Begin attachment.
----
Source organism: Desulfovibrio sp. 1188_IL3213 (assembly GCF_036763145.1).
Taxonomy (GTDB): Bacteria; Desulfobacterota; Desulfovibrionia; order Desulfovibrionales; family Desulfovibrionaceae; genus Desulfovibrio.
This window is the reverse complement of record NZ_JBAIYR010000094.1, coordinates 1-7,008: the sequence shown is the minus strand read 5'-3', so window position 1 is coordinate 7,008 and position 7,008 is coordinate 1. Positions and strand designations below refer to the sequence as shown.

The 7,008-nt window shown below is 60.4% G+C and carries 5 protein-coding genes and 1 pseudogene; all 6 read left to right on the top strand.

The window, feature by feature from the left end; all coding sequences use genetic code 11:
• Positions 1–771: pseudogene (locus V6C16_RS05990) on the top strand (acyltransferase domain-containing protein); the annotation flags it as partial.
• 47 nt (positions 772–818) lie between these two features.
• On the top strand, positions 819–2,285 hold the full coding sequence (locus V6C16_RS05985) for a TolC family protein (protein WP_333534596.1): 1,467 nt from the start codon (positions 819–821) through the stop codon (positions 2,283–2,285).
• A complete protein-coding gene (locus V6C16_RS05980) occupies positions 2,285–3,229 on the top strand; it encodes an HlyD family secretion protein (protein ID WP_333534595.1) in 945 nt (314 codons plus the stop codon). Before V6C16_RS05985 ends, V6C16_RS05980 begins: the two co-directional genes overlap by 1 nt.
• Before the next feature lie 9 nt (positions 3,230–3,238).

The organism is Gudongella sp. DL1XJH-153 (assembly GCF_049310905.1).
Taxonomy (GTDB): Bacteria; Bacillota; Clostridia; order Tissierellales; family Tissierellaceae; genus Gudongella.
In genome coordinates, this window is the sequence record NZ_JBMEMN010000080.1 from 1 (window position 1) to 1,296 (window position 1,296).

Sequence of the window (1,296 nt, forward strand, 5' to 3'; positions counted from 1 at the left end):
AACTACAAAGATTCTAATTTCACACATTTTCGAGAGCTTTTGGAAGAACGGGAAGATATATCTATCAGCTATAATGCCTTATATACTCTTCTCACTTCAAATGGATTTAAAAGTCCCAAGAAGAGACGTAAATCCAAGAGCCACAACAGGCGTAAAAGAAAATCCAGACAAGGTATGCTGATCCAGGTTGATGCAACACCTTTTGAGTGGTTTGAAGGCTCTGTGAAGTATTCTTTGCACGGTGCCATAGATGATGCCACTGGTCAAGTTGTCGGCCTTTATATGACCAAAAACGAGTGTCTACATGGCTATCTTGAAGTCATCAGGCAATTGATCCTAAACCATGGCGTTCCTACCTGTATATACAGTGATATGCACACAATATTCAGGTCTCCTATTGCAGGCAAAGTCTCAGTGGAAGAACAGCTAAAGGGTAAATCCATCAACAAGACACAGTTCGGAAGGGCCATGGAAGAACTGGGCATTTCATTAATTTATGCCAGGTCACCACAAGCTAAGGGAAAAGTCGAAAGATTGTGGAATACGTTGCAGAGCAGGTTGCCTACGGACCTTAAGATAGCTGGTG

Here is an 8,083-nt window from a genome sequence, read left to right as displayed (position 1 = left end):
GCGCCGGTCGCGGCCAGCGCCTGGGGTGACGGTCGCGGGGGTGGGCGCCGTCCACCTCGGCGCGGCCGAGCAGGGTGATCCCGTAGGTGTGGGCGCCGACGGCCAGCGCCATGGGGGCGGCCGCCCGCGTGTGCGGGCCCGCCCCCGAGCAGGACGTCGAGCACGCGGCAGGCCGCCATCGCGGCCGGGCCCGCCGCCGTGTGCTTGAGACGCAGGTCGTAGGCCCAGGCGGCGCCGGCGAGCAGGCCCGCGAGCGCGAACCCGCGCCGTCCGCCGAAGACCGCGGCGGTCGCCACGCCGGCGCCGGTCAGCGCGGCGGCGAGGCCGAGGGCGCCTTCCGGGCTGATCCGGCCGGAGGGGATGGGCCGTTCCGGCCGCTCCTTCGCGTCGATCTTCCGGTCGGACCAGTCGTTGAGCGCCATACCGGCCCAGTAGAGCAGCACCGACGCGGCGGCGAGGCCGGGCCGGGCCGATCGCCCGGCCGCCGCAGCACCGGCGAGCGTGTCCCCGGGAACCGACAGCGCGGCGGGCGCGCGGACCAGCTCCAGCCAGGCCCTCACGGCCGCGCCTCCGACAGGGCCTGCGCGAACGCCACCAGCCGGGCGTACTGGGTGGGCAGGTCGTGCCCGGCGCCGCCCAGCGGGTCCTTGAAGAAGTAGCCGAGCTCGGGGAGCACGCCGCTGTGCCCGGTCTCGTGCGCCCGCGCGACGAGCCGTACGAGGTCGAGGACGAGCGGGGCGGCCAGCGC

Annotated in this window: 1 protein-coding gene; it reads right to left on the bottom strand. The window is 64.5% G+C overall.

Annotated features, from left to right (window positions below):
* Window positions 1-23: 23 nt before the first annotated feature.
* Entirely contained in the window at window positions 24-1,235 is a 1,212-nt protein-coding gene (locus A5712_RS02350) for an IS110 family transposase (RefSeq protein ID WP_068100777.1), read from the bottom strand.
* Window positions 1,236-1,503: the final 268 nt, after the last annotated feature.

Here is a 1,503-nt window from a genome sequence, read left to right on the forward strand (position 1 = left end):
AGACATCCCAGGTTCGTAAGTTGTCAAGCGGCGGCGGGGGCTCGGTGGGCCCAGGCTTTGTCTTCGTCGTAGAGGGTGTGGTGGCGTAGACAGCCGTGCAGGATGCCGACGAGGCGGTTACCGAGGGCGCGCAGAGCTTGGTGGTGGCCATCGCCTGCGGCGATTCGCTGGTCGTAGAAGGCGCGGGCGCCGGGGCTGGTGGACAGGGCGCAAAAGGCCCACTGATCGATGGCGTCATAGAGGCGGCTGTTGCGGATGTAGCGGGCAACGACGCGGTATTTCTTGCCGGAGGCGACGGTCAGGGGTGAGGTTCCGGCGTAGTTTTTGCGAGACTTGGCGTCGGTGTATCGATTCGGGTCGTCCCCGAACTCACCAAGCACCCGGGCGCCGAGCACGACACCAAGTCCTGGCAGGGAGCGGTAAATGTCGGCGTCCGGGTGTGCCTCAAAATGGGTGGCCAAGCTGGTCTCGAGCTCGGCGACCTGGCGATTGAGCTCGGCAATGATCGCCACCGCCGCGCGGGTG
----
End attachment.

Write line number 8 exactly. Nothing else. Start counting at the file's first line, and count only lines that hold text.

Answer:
• On the top strand, positions 819–2,285 hold the full coding sequence (locus V6C16_RS05985) for a TolC family protein (protein WP_333534596.1): 1,467 nt from the start codon (positions 819–821) through the stop codon (positions 2,283–2,285).